LGU hints at a 254-day protest rally against mining

Share this information:

ANGONO, Rizal – The local government hinted on staging protest rallies for the next 254 days in an apparent effort to compel the Department of Environment and Natural Resources (DENR) and the Mines and Geosciences Bureau (MGB) to shun the idea of extending the operation of a town-based mining company when its permit to operate expires in October this year.

In a joint statement, Mayor Jerimae Calderon and members of the Sangguniang Bayan urged the DENR not to extend the permit to operate of LaFarge – Holcim Aggregates Inc., citing the need to save what is left from the company’s 50 years of mineral extraction in a town aptly referred to as the “Art Capital of the Philippines.”

“Wala na kaming gagawin kung ’di araw-araw mag-rally na lang kami sa harap ng munisipyo. Punta po kami sa DENR kung ‘di po kami marinig,” said Vice Mayor Gerardo Calderon who underscored the need for the national government to heed their call amid what he claimed as an imminent threat posed by the continuous operation of LaFarge Holcim Holdings and its associates Delta Earthmoving Inc., Batong Angono Aggregates Corp. (BAAC), and the Concrete Aggregates Corporation (CAC) of the Ortigas Group.

Claiming to be fully-backed by Angono residents, the local chief executive said that they would move “heaven and earth” to prevent the extension of mining operations in their area, adding that the 50-year mining operation in their town has done so much damage to their environment.

A local environment group which calls itself Ugnayan ng Mamamayang Ayaw na at Laban sa Minahan sa Angono (Umalma), issued a statement confirming support to the local government’s call for a halt to mining operation in their town.

As early as January last year, the LGU has launched a petition dubbed as “Yes to Rehabilitation. No to Quarry Extension.”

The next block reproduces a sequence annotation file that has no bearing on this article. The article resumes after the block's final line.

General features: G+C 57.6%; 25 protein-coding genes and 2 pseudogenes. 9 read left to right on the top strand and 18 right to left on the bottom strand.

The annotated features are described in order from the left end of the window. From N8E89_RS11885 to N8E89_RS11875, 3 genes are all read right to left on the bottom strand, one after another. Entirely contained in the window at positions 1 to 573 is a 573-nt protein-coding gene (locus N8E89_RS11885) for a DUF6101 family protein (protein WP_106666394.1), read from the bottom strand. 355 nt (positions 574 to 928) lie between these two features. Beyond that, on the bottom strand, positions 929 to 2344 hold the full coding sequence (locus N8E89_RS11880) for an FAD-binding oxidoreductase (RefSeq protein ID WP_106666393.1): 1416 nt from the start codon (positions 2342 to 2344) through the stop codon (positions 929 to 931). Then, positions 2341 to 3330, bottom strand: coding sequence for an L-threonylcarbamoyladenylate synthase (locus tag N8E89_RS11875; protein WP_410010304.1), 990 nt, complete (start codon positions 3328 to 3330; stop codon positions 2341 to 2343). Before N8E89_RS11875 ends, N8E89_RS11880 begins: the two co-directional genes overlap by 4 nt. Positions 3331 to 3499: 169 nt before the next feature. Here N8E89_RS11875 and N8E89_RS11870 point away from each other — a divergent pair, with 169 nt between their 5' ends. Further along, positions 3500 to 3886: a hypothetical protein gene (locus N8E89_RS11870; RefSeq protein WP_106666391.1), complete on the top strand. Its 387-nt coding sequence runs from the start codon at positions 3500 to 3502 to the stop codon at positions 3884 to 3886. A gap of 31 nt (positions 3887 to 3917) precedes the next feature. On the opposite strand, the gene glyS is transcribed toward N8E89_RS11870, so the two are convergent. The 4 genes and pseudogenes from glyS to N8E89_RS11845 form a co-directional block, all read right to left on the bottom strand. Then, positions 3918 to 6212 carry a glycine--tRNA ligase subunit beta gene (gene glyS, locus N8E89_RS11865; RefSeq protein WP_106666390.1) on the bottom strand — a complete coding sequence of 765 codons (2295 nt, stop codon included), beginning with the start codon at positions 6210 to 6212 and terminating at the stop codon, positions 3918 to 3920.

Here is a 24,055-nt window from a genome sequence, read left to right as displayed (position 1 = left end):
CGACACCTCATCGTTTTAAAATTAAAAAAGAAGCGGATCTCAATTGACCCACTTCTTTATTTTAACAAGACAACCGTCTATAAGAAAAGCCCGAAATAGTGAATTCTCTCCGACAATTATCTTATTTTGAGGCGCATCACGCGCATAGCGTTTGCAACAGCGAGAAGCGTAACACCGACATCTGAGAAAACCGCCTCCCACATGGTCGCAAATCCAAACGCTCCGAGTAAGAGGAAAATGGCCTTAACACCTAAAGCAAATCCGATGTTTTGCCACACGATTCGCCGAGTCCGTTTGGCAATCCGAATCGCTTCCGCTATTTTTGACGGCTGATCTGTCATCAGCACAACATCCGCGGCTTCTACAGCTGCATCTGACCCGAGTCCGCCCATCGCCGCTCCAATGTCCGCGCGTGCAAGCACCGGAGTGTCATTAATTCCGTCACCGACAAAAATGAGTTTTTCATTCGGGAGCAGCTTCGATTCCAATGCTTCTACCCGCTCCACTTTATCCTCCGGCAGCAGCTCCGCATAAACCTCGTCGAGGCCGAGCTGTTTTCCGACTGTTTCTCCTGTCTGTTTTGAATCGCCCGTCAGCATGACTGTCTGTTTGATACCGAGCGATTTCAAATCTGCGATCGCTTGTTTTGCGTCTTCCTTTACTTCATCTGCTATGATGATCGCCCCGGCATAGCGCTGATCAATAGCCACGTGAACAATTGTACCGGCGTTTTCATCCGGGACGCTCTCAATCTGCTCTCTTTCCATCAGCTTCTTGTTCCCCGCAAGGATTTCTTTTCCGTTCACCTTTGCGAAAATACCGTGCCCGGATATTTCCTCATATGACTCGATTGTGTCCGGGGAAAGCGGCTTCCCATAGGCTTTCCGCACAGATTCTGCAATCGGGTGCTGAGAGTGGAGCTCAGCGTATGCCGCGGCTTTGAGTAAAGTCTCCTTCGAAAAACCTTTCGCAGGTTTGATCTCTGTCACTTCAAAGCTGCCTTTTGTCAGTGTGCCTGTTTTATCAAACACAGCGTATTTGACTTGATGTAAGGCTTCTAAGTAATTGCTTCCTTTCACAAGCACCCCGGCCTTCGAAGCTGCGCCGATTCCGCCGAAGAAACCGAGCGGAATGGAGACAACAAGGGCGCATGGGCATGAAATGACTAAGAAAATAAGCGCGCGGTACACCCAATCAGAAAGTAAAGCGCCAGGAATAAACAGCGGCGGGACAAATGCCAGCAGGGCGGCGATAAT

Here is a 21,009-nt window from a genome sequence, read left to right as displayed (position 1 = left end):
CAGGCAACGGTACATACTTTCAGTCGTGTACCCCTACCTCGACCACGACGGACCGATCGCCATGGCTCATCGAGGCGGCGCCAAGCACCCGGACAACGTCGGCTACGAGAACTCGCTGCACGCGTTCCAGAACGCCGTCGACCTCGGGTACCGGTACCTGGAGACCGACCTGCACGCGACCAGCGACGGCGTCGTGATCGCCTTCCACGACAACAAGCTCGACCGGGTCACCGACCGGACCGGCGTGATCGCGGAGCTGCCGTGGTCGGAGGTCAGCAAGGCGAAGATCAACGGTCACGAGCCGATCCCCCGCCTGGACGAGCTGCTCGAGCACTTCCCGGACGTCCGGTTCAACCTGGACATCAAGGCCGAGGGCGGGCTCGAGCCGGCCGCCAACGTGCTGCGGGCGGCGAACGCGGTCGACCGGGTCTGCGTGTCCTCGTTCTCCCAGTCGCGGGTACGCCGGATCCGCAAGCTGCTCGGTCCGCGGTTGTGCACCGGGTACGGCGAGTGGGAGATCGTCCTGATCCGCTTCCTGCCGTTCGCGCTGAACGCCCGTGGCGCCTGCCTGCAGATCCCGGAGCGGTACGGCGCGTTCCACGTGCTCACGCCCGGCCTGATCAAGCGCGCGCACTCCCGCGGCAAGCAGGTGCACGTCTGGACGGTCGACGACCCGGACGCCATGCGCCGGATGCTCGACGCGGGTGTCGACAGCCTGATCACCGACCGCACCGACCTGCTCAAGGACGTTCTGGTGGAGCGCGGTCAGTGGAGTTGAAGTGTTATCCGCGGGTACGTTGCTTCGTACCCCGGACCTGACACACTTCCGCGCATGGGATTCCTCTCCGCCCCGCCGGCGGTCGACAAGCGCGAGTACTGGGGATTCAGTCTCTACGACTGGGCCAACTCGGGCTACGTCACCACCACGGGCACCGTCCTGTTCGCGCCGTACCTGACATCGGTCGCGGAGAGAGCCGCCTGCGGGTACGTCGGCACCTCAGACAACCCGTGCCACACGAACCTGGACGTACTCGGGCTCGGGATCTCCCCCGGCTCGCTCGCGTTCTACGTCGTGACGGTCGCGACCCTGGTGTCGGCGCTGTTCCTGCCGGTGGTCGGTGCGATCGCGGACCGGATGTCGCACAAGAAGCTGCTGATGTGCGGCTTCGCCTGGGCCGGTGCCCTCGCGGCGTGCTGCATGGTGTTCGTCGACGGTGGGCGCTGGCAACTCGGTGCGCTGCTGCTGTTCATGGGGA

The members of the local council said: “Enough is enough,” apparently referring to mining operations in their locality.

The mining companies behind blasting, quarrying and extraction of basalt from a 212-hectare portion of Barangay San Isidro, has been paying the LGU a meager annual fee of P33 million, an amount which the local council said is just a tip of the iceberg compared to what they stand to lose in the event that a strong earthquake hits the lakeshore municipality.

Citing geological studies conducted by noted experts, the Philippine Institute of Volcanology and Seismology (PHIVOLCS) warned regions encompassing the Marikina Valley Fault Line System to be cautious over an imminent strong earthquake waiting to happen.

Referred to as “The Big One,” the earthquake is expected to have a magnitude of 7.6, or strong enough to inflict death and destruction to Metro Manila and adjoining regions, including Calabarzon.

The lakeshore town of Angono is only 15 kilometers away from the fault line.

Famous for its annual Higantes Parade Festival featuring colorful paper mache giants, Angono is also considered as the country’s foremost artists’ hub having produced at least two national and other well-known artists.

In January last year, groups gathered in front of the town’s municipal hall to hold a candle-lighting event and sign a manifesto against the continuation of mining operations in their locality.

Gravel mining in Angono started in 1969 covering 212 hectares of the hills overlooking the scenic Laguna de Bai lakeside town, Umalma said in its statement.

The two current Mineral Production and Sharing Agreements (MPSA), extended by the DENR in 1995 and 1996 are due to expire in October this year.

Umalma also expressed fears over what they claimed could be another sinister move perpetrated by the mining companies and MGB, which they accused of deliberately keeping an application for extension by LaFarge-Holcim, a secret.

LaFarge-Holcim, according to them, applied for a seven-year quarry extension in 2017 that only became public knowledge when they asked company lawyers in a public hearing sometime in January 2018. An extension of mining permit to operate would mean quarries shall have until 2029 to operate – which may be extended further until 2046.

MGB has the discretion to approve extensions of up to 25 years in accordance with the Mining Act of 1995.

“If the extension petition is approved, the companies, which have so far extracted 58 million metric tons of basalt in our town, would be able to get the remaining 57,940,264 million metric tons of gravel from an area that is deemed extremely close to the Angono Petroglyphs, a protected geological sanctuary.”

Leave a Reply

This site uses Akismet to reduce spam. Learn how your comment data is processed.